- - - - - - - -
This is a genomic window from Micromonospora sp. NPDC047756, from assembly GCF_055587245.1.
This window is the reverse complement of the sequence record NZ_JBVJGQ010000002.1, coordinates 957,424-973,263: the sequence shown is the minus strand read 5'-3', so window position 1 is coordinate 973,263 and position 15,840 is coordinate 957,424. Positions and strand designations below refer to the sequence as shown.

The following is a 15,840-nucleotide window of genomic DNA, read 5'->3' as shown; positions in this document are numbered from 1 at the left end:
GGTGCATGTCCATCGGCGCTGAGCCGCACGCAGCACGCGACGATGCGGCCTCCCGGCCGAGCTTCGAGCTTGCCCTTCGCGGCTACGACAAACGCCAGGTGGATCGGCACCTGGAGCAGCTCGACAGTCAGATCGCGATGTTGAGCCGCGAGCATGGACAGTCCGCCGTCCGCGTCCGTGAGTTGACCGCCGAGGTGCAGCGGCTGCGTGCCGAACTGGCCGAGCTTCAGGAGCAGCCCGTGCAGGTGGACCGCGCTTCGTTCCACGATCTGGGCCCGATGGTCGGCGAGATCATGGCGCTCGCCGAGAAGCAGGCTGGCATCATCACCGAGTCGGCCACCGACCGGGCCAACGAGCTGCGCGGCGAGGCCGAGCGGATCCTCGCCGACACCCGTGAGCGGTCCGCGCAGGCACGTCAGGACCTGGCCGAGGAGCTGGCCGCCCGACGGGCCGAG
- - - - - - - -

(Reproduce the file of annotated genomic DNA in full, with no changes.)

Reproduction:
This is a genomic window from Micromonospora sp. NPDC047756, from assembly GCF_055587245.1.
This window is the reverse complement of the sequence record NZ_JBVJGQ010000002.1, coordinates 957,424-973,263: the sequence shown is the minus strand read 5'-3', so window position 1 is coordinate 973,263 and position 15,840 is coordinate 957,424. Positions and strand designations below refer to the sequence as shown.

The following is a 15,840-nucleotide window of genomic DNA, read 5'->3' as shown; positions in this document are numbered from 1 at the left end:
GGTGCATGTCCATCGGCGCTGAGCCGCACGCAGCACGCGACGATGCGGCCTCCCGGCCGAGCTTCGAGCTTGCCCTTCGCGGCTACGACAAACGCCAGGTGGATCGGCACCTGGAGCAGCTCGACAGTCAGATCGCGATGTTGAGCCGCGAGCATGGACAGTCCGCCGTCCGCGTCCGTGAGTTGACCGCCGAGGTGCAGCGGCTGCGTGCCGAACTGGCCGAGCTTCAGGAGCAGCCCGTGCAGGTGGACCGCGCTTCGTTCCACGATCTGGGCCCGATGGTCGGCGAGATCATGGCGCTCGCCGAGAAGCAGGCTGGCATCATCACCGAGTCGGCCACCGACCGGGCCAACGAGCTGCGCGGCGAGGCCGAGCGGATCCTCGCCGACACCCGTGAGCGGTCCGCGCAGGCACGTCAGGACCTGGCCGAGGAGCTGGCCGCCCGACGGGCCGAG